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We may contain multitudes, but there are limits

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In the comments of one of Other Scott’s recent posts, the tired discussion about whether we’re contractually obligated to agree with each other arose. We’re not. Nor are we obligated to write about whatever your pet issue happens to be. I say this because I don’t know what the other bloggers here think about the George Zimmerman case and I don’t particularly care to write about it. But if I did care and were I to write about it, I might write something like this:

the political melodrama should also not be allowed to obscure the reality of this trial: it is about the death of an unarmed 17-year-old, who was not a felon, who was on a neighborhood run to get Skittles, and whose life has been extinguished. Given that the young man was unarmed and that he inflicted very superficial injuries on his adversary during their scuffle, Zimmerman’s claim that he was in fear for his life has to be taken with a grain of salt, to say the least.

But never something like this:

In the Trayvon Martin case, the media withheld details of the crime that were damaging to Trayvon in order to protect him and indict Zimmerman—that the mainly white community he had entered at night had been the target of a rash of recent break-ins and burglaries by young African -American men; that the hoodie Trayvon was wore was a uniform for burglars; and that Trayvon had been suspended from school after burglary tools were discovered on his person along with unaccounted-for jewelry. At the same time, the press flooded the airwaves and front pages with sentimental photos of Trayvon as an innocent adolescent, while withholding others of the six-foot-two, 17-year-old who beat the smaller Zimmerman to the ground, smashing his head on the concrete and causing him to scream repeatedly for his life before he fired his gun in self-defense.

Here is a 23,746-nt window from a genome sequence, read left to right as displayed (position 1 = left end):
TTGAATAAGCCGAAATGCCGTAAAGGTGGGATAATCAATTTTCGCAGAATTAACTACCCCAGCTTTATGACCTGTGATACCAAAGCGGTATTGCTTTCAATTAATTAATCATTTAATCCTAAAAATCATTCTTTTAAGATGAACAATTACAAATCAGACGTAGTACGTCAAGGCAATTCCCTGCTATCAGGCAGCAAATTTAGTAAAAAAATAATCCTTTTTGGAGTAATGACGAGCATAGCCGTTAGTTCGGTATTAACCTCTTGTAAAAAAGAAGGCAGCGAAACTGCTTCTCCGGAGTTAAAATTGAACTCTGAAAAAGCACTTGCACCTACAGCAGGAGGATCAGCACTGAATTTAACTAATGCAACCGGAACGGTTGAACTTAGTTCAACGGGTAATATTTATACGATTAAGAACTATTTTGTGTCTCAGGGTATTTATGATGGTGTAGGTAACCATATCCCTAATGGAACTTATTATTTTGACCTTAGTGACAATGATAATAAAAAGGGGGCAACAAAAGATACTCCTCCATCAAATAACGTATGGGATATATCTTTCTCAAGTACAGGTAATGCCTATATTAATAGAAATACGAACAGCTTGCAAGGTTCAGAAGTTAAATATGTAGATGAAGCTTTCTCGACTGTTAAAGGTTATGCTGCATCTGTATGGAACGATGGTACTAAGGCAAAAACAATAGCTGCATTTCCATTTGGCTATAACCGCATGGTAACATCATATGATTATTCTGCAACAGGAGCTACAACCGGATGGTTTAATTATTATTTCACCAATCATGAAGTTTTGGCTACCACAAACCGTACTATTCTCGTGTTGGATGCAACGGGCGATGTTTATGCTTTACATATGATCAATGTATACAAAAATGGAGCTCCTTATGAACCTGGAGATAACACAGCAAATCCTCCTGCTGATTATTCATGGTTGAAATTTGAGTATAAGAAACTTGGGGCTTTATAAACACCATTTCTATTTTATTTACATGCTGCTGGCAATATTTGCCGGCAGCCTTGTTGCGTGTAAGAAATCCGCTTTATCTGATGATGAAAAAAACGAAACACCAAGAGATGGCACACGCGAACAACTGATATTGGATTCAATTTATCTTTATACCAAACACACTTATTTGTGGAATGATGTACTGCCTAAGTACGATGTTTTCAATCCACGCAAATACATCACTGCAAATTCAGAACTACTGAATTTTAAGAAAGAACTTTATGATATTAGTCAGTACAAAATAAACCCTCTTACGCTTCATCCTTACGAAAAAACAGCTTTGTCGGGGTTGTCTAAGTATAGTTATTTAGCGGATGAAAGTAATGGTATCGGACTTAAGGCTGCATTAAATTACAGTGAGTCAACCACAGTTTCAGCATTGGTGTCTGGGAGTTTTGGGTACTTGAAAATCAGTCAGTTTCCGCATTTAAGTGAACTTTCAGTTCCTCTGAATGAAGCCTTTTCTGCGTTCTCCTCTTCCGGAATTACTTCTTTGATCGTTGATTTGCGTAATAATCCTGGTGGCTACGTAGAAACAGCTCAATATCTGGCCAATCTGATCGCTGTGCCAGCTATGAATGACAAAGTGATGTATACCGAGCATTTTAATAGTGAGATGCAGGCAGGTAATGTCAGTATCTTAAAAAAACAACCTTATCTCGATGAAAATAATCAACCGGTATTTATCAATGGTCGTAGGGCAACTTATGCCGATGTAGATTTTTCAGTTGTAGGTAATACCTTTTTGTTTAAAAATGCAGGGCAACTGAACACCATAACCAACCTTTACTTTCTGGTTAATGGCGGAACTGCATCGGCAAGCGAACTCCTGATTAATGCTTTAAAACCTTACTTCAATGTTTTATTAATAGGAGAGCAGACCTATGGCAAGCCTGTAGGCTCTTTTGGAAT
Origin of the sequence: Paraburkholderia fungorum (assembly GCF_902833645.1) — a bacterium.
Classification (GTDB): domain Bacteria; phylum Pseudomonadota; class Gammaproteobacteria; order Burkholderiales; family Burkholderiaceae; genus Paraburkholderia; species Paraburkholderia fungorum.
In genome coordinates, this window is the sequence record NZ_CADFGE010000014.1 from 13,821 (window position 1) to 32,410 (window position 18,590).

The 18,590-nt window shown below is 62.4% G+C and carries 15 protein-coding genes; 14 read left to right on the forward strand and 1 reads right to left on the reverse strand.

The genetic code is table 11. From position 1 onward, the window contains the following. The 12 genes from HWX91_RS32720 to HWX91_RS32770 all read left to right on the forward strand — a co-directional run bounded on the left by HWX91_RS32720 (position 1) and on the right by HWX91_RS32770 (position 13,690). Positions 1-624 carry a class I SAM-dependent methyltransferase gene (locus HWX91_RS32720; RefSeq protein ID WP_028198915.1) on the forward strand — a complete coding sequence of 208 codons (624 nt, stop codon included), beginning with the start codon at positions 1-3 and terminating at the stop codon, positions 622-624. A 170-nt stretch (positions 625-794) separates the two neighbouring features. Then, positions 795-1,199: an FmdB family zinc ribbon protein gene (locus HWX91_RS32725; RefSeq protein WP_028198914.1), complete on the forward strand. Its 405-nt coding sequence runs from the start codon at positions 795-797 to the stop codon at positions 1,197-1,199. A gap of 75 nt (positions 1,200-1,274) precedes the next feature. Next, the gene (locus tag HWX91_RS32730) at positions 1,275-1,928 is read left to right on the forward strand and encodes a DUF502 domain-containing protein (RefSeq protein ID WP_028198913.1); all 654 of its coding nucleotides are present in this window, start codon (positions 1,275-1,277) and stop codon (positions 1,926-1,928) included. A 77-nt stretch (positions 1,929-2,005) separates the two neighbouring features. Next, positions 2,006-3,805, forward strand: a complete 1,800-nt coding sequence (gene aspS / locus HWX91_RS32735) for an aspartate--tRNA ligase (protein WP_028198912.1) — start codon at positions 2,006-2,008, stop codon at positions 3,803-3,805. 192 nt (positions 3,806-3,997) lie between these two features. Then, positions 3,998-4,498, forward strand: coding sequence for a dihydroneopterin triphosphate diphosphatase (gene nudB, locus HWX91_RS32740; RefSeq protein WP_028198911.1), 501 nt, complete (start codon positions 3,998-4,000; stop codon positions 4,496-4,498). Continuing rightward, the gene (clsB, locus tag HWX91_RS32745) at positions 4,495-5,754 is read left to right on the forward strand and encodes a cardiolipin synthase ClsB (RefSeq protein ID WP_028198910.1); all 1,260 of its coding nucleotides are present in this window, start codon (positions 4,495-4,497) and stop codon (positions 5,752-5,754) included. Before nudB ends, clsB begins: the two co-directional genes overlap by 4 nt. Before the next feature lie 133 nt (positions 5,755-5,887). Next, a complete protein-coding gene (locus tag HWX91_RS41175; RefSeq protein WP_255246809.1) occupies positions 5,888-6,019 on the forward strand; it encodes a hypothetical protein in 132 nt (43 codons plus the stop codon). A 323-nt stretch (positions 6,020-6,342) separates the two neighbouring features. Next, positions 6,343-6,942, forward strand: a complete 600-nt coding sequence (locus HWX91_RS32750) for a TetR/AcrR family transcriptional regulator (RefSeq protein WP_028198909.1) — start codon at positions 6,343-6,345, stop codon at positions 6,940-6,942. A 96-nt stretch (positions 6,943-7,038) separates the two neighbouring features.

Especially not the part in bold. Even if I somehow did, I’d be sure not to publish another article on the same site on the same day in which I wrote that Martin “inflicted very superficial injuries on his adversary during their scuffle, [meaning] Zimmerman’s claim that he was in fear for his life has to be taken with a grain of salt[.]”

Then again, I’m not David Horowitz.

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